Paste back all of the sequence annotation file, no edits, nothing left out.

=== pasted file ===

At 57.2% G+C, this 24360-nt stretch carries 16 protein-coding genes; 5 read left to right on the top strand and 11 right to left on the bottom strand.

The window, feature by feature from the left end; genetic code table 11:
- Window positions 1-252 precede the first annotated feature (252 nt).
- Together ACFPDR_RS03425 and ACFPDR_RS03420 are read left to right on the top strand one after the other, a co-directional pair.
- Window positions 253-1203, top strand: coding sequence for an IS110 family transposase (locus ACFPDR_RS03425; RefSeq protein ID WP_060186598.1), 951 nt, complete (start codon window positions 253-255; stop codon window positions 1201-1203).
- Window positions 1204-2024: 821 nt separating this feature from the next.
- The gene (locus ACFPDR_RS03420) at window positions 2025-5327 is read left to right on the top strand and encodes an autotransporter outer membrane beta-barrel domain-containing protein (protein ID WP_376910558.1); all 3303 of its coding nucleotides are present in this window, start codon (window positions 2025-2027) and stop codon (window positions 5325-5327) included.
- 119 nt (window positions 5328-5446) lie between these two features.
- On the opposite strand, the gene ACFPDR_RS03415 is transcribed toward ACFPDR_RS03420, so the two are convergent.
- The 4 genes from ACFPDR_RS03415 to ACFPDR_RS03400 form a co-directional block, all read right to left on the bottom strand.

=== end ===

At 57.2% G+C, this 24360-nt stretch carries 16 protein-coding genes; 5 read left to right on the top strand and 11 right to left on the bottom strand.

The window, feature by feature from the left end; genetic code table 11:
- Window positions 1-252 precede the first annotated feature (252 nt).
- Together ACFPDR_RS03425 and ACFPDR_RS03420 are read left to right on the top strand one after the other, a co-directional pair.
- Window positions 253-1203, top strand: coding sequence for an IS110 family transposase (locus ACFPDR_RS03425; RefSeq protein ID WP_060186598.1), 951 nt, complete (start codon window positions 253-255; stop codon window positions 1201-1203).
- Window positions 1204-2024: 821 nt separating this feature from the next.
- The gene (locus ACFPDR_RS03420) at window positions 2025-5327 is read left to right on the top strand and encodes an autotransporter outer membrane beta-barrel domain-containing protein (protein ID WP_376910558.1); all 3303 of its coding nucleotides are present in this window, start codon (window positions 2025-2027) and stop codon (window positions 5325-5327) included.
- 119 nt (window positions 5328-5446) lie between these two features.
- On the opposite strand, the gene ACFPDR_RS03415 is transcribed toward ACFPDR_RS03420, so the two are convergent.
- The 4 genes from ACFPDR_RS03415 to ACFPDR_RS03400 form a co-directional block, all read right to left on the bottom strand.